We all know the impact our diet has on our physical health, but how much do we know about the effect of our nutrition on our mental health?
Felice Jacka, associate professor, psychiatric epidemiologist and director of the Food and Mood Centre at Deakin University, and Chloe McLeod, an accredited practising dietitian, spoke to The Huffington Post Australia and pointed out that “There’s a very strong link between quality of diet and the risk of common mental disorders like depression and anxiety. Depression is very common and extremely disabling. The way diets across the globe have changed over the last 20 or 30 years is profound and very much for the worse. That has had a major impact on the health of the world.”There's a strong link between quality of diet & the risk of common mental disorders like depression and anxiety Click To Tweet
Nutrition & Happiness
Our happiness is influenced by many things: love, satisfaction, friends, and so many more. But is it really possible to eat healthy and still be satisfied and be happy at the same time? As a matter of fact, some nutritious foods have indeed a mood-lifting effect, which is why they are sometimes referred as mood food. If you eat smarter, these nutrients can have some amazing benefits for your body & soul.
The process starts in our brain. If our brain is not optimally supplied with nutrients, it can affect our mood and concentration level. Some foods are particularly suited to lift our mood, as they promote the release of endorphins. On the contrary, some ingredients can have a detrimental effect on our wellbeing. As Carolyn C. Ross M.D., M.P.H. indicated: “A diet high in sugar, gluten, omega-6 fatty acids, and toxins can have detrimental effects on the brain and thus on our mental health. Unfortunately, this is the diet we modern Westerners tend to eat.”
Sugar and refined carbohydrates are particularly bad choices for our body and mood: “Sugar can affect the brain the same way an addictive drug does, causing cravings and withdrawal, and perhaps even depression and anxiety.”
The best foods to put you in a good mood
Nutritionist Linda Foster says: “We don’t have the whole picture yet but there are clear indications that, along with regular exercise, sticking to the right diet could help ward off the blues.”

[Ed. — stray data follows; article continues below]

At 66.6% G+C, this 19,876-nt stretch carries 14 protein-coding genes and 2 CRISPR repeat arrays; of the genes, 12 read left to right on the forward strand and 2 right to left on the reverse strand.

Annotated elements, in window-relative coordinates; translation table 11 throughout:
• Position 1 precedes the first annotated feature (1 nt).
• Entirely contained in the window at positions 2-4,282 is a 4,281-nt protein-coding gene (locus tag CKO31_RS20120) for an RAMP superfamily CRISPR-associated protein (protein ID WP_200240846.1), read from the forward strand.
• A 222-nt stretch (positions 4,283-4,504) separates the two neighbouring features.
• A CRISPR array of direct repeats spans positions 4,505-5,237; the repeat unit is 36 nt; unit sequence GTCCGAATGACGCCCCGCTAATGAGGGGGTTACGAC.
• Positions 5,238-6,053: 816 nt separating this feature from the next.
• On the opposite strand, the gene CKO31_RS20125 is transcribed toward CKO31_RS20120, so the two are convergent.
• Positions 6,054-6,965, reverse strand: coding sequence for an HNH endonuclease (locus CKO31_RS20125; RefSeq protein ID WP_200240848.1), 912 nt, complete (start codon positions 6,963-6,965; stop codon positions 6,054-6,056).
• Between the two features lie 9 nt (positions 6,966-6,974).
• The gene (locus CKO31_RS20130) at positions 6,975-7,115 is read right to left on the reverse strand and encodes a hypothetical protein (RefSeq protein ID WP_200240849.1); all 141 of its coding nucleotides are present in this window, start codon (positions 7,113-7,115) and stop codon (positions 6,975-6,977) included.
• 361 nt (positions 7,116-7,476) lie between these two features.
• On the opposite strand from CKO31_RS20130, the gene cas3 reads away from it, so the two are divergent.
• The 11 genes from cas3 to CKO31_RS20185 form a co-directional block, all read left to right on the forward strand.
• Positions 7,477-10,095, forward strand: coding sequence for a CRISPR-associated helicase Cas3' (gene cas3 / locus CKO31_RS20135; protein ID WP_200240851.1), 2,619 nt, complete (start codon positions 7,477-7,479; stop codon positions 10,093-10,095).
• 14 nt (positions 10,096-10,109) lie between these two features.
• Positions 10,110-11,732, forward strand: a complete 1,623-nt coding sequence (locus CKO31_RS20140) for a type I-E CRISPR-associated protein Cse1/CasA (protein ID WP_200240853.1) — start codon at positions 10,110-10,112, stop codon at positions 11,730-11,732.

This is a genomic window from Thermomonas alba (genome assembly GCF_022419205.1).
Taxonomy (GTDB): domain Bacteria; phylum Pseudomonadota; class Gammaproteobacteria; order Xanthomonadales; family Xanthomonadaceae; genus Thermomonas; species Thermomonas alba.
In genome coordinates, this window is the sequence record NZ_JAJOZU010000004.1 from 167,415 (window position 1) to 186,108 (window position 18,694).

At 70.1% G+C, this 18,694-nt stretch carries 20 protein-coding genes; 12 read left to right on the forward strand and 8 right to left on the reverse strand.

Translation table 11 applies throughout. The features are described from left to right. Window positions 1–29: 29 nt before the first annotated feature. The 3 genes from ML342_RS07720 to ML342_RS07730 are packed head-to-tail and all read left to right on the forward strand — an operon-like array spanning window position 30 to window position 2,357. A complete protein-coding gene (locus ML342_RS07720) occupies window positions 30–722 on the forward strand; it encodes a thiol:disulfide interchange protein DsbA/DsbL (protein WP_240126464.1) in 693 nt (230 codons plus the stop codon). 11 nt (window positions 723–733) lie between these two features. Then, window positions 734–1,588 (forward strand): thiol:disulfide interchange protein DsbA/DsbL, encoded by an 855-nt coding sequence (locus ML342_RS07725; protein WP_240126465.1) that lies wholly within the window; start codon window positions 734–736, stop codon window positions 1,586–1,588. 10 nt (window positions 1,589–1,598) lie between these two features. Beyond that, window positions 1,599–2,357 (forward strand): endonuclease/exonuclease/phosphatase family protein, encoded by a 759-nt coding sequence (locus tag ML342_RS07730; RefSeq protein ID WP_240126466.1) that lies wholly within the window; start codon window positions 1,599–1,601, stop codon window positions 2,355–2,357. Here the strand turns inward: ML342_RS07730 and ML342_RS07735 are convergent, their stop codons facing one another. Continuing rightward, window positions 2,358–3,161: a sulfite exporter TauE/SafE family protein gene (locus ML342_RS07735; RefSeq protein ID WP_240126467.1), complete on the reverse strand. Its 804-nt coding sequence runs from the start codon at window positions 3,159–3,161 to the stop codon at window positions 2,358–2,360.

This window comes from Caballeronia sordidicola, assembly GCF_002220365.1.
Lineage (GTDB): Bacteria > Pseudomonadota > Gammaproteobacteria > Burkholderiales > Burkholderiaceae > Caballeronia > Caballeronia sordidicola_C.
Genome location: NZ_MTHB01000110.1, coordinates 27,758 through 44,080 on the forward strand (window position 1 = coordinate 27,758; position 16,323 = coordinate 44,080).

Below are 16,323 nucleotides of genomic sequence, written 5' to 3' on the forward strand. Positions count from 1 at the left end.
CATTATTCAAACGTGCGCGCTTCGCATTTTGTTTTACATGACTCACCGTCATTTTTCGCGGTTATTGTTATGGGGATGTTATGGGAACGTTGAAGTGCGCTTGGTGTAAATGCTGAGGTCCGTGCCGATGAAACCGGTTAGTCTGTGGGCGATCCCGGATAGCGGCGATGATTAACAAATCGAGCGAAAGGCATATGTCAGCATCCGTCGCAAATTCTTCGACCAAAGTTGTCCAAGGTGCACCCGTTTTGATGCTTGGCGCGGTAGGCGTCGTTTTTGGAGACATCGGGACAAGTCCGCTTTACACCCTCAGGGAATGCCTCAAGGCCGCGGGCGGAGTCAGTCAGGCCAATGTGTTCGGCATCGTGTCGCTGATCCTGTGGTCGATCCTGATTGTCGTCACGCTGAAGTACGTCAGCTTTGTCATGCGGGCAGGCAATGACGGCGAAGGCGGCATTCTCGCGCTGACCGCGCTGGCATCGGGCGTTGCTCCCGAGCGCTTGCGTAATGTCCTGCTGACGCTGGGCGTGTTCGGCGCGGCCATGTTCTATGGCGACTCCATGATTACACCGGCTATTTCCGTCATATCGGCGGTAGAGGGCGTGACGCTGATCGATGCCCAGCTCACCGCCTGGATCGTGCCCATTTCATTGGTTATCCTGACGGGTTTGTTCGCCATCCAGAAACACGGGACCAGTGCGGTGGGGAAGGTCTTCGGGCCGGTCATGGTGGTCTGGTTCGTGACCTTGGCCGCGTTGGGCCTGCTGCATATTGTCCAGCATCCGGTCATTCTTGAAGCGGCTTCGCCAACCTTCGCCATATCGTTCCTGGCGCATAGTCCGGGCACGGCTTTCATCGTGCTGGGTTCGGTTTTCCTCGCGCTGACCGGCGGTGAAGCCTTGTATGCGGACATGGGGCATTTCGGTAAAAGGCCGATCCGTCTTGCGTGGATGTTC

As part of a balanced and varied diet, the following 5 foods can influence your mood:
Chili falls definitely into the category of mood food. Chili peppers contain the substance capsaicin. This is the substance that in fact drives us to tears when eating chilli-spiced food. Capsaicin irritates the nerve cells in the mouth, which is often perceived as a burning sensation or pain. This feeling of pain causes our brain to release endorphins into our body system. Ultimately, these endorphins relax and put us in a positive mood. Scientists speak of the so called “pepper high effect”.
Berries in general are valuable magnesium suppliers. The main task of the mineral is the transmission of stimuli during muscle contraction, but it also affects our mood – Magnesium inhibits the release of “stress hormones” adrenaline and noradrenaline and relieves the body during stressful phases.
The vanilla pod is also called by some scientists “the queen of spices”. It is believed that the consumption of vanilla boosts the secretion in the brain. However, it does matter if real vanilla or vanilla powder is being used. The vanillin artificially produced does not produce the same effect. The smell of real vanilla, also found in vanilla spiced candles, can also have a very relaxing effect.
The valuable omega-3 fatty acids in fish not only help in cardiovascular diseases. According to various studies, those healthy fats can also help to relieve your system from depression. Fatty sea fish, such as salmon, mackerel and herring, provide a particularly large supply of omega-3 fatty acid. The German Nutrition Society (DGE) recommends 2 servings of fish per week.
5) Dark chocolate
In general, chocolate is often referred to as soul food. Because in addition to the high sugar and fat content, it also contains tryptophan and theobromine, which are able to stimulate the release of serotonin in the brain. However, this process has not been scientifically proven yet. And beware: A chocolate bar provides 500 calories and is therefore a real calorie bomb!
The key to happiness: Serotonin
The key substance for happiness is the neurotransmitter serotonin, which is also referred to as the body’s own “happiness hormone”. This substance is produced in the brain and puts us in a good mood. Unfortunately, serotonin cannot be absorbed easily through food because it cannot go through the blood-brain barrier. Nevertheless, the release of serotonin can be stimulated by eating food that contains tryptophan, which is the precursor of serotonin and helps to penetrate the blood-brain barrier.